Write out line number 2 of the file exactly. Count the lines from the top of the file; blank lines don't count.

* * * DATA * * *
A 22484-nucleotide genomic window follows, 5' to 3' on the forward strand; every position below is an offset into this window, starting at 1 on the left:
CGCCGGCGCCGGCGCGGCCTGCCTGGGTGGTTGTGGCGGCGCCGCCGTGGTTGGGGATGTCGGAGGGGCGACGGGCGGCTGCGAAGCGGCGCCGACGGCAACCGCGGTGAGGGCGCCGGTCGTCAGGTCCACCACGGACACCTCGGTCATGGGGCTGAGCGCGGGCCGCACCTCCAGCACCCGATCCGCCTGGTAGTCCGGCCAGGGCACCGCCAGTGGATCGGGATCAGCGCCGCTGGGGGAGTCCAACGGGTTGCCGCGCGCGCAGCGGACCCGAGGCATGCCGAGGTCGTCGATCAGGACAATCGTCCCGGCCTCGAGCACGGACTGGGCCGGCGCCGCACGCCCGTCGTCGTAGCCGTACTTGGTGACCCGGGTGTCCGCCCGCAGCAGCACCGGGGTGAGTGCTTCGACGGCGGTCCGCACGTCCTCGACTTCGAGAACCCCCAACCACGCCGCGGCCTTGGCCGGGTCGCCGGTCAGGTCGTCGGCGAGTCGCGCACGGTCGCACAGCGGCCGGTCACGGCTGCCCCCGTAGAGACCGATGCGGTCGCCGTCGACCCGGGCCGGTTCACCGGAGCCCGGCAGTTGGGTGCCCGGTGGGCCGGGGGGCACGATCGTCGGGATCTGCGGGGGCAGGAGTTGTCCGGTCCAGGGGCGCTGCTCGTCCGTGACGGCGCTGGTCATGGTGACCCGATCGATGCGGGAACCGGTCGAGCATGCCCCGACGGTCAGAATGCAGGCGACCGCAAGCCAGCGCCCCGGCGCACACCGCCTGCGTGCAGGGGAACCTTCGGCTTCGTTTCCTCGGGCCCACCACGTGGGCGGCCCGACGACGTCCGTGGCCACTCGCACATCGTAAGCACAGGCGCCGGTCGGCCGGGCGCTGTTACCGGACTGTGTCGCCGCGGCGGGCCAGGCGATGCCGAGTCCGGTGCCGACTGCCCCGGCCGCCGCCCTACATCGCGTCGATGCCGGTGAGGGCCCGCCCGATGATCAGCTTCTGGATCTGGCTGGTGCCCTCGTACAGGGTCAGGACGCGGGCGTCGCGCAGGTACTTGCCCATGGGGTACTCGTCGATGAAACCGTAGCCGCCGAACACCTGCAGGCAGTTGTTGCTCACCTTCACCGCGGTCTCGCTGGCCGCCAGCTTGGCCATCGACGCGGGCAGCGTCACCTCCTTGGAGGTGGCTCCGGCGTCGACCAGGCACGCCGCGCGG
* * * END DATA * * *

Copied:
CGCCGGCGCCGGCGCGGCCTGCCTGGGTGGTTGTGGCGGCGCCGCCGTGGTTGGGGATGTCGGAGGGGCGACGGGCGGCTGCGAAGCGGCGCCGACGGCAACCGCGGTGAGGGCGCCGGTCGTCAGGTCCACCACGGACACCTCGGTCATGGGGCTGAGCGCGGGCCGCACCTCCAGCACCCGATCCGCCTGGTAGTCCGGCCAGGGCACCGCCAGTGGATCGGGATCAGCGCCGCTGGGGGAGTCCAACGGGTTGCCGCGCGCGCAGCGGACCCGAGGCATGCCGAGGTCGTCGATCAGGACAATCGTCCCGGCCTCGAGCACGGACTGGGCCGGCGCCGCACGCCCGTCGTCGTAGCCGTACTTGGTGACCCGGGTGTCCGCCCGCAGCAGCACCGGGGTGAGTGCTTCGACGGCGGTCCGCACGTCCTCGACTTCGAGAACCCCCAACCACGCCGCGGCCTTGGCCGGGTCGCCGGTCAGGTCGTCGGCGAGTCGCGCACGGTCGCACAGCGGCCGGTCACGGCTGCCCCCGTAGAGACCGATGCGGTCGCCGTCGACCCGGGCCGGTTCACCGGAGCCCGGCAGTTGGGTGCCCGGTGGGCCGGGGGGCACGATCGTCGGGATCTGCGGGGGCAGGAGTTGTCCGGTCCAGGGGCGCTGCTCGTCCGTGACGGCGCTGGTCATGGTGACCCGATCGATGCGGGAACCGGTCGAGCATGCCCCGACGGTCAGAATGCAGGCGACCGCAAGCCAGCGCCCCGGCGCACACCGCCTGCGTGCAGGGGAACCTTCGGCTTCGTTTCCTCGGGCCCACCACGTGGGCGGCCCGACGACGTCCGTGGCCACTCGCACATCGTAAGCACAGGCGCCGGTCGGCCGGGCGCTGTTACCGGACTGTGTCGCCGCGGCGGGCCAGGCGATGCCGAGTCCGGTGCCGACTGCCCCGGCCGCCGCCCTACATCGCGTCGATGCCGGTGAGGGCCCGCCCGATGATCAGCTTCTGGATCTGGCTGGTGCCCTCGTACAGGGTCAGGACGCGGGCGTCGCGCAGGTACTTGCCCATGGGGTACTCGTCGATGAAACCGTAGCCGCCGAACACCTGCAGGCAGTTGTTGCTCACCTTCACCGCGGTCTCGCTGGCCGCCAGCTTGGCCATCGACGCGGGCAGCGTCACCTCCTTGGAGGTGGCTCCGGCGTCGACCAGGCACGCCGCGCGG